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Viewing posts categorised under: Knowledge

Sinterit Lisa Pro nominated for the 3D Printing Industry Awards 2019

Knowledge | 0 comments

27.03.19

We’re very, very glad to tell you that the readers of 3D Printing Industry nominated our latest printer,  Sinterit Lisa Pro for the 3DPI awards 2019 in the category “Desktop non-FFF 3D printer of the year”.  

Extreme prints positioning by our client Stefan

Knowledge | 0 comments

12.03.19

Although positioning the models in the Sinterit Studio is rather not a very complicated process, some of our clients make it an art. Recently, we’ve got some feedback from our German customer Stefan Radau and we were so impressed that we just had to share these images.  

More precise prints and WiFi camera in the newest Sinterit Studio and printers software update

Knowledge | 0 comments

11.03.19

We have released the new software update which changes a lot for Lisa and Lisa Pro desktop SLS 3D printers users.  

How to prepare a perfect design for SLS technology? WEBINAR

Knowledge, Webinars | 0 comments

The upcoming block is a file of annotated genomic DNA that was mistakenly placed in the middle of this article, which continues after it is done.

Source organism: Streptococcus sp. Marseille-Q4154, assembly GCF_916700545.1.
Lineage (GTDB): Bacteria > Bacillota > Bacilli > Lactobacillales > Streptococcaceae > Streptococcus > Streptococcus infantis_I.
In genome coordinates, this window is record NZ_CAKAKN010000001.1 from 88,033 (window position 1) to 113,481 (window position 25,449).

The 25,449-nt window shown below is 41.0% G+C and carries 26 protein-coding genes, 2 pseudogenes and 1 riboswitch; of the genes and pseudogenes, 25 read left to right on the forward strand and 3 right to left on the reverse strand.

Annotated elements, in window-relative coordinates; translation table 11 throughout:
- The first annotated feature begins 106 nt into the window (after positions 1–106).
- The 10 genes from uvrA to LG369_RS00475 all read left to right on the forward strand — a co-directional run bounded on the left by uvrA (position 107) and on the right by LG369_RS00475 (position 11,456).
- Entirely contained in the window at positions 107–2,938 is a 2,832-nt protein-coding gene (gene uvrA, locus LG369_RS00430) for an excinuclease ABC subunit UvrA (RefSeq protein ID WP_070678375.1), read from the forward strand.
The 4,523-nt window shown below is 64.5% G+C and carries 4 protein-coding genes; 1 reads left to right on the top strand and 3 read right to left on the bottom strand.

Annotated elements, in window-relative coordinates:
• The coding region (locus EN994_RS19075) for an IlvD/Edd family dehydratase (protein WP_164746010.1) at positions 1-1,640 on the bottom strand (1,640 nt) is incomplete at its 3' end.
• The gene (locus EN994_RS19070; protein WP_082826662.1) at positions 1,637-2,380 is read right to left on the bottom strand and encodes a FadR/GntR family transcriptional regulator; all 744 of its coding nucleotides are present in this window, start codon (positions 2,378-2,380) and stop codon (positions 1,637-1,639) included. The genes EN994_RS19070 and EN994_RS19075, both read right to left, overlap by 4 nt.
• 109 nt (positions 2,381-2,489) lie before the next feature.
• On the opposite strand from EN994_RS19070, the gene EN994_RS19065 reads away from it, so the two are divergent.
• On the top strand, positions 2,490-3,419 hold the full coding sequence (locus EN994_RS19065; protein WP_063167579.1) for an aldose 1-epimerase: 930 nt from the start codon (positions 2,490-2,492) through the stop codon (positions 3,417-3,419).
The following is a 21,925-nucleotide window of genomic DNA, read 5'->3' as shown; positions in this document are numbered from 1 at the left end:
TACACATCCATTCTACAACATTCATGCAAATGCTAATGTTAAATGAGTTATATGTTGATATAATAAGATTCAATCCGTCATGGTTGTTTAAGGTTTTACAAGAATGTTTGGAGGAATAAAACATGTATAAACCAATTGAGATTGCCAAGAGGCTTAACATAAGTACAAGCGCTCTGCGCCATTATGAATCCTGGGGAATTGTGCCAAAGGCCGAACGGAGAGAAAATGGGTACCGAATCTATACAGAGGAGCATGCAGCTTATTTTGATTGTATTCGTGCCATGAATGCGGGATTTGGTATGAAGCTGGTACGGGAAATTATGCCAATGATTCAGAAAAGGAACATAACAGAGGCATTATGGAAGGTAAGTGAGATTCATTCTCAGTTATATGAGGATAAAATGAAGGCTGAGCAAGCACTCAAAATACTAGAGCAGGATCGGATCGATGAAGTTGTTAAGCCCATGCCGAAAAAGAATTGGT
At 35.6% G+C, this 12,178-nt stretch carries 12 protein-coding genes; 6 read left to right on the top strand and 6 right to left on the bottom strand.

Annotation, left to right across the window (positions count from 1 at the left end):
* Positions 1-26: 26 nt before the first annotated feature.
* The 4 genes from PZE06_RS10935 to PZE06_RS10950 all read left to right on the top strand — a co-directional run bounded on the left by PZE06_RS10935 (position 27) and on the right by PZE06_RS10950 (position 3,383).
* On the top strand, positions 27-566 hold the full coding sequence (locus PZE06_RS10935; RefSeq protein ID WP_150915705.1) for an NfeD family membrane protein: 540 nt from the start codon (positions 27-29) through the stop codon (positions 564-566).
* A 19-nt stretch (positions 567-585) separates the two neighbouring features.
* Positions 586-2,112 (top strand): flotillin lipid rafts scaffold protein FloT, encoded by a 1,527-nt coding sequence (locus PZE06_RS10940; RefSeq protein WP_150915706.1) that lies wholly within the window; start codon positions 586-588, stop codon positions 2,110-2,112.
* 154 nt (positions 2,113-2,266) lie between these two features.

20.12.18

We're sharing the recording of our live webinar: How to prepare a perfect design for SLS technology. Konrad Kobus, a mechanical engineer, working in the Research and Development Department at Sinterit, will give you several hints about designing and preparing your models for SLS desktop 3D printer. This knowledge will help you get the most out of this advanced technology.  

Paweł Piszko granted the prestigious “25 under 25” award by Forbes

Knowledge, Pressroom | 0 comments

17.12.18

Without people, there would be no company. We are proud that our chemist, Paweł Piszko, has been granted the prestigious "25 under 25" award by Forbes and the Warsaw office of McKinsey & Company.  

How a Startup from Krakow Got Mentioned
in “The Art of Computer Programming”

Bez kategorii, Knowledge | 0 comments

05.02.18

Every software engineer has heard of Donald Knuth and his book series “The Art of Computer Programming”, called the Computer Programmer's Bible. But not everyone knows about professor Knuth’s fascination with Hamiltonian graphs. This story begins with his visit to the British Museum in London, where he examined ancient Greek icosahedrons whose labels form a Hamiltonian cycle: Α, Β, Γ, Δ, ... , Τ, Υ, Α. Inspired by the exhibits, he added an assignment to his upcoming book. In exercise 7.2.2.4.9, he asked to design a 21st-century version of such an icosahedron, where the bottom edge of each Latin letter A, B, C, D, … , S, T, A coincides with an upper edge of the previous letter. The solution to the exercise ended with the sentence “It would be nice to own a 3D-printed object like this!”  

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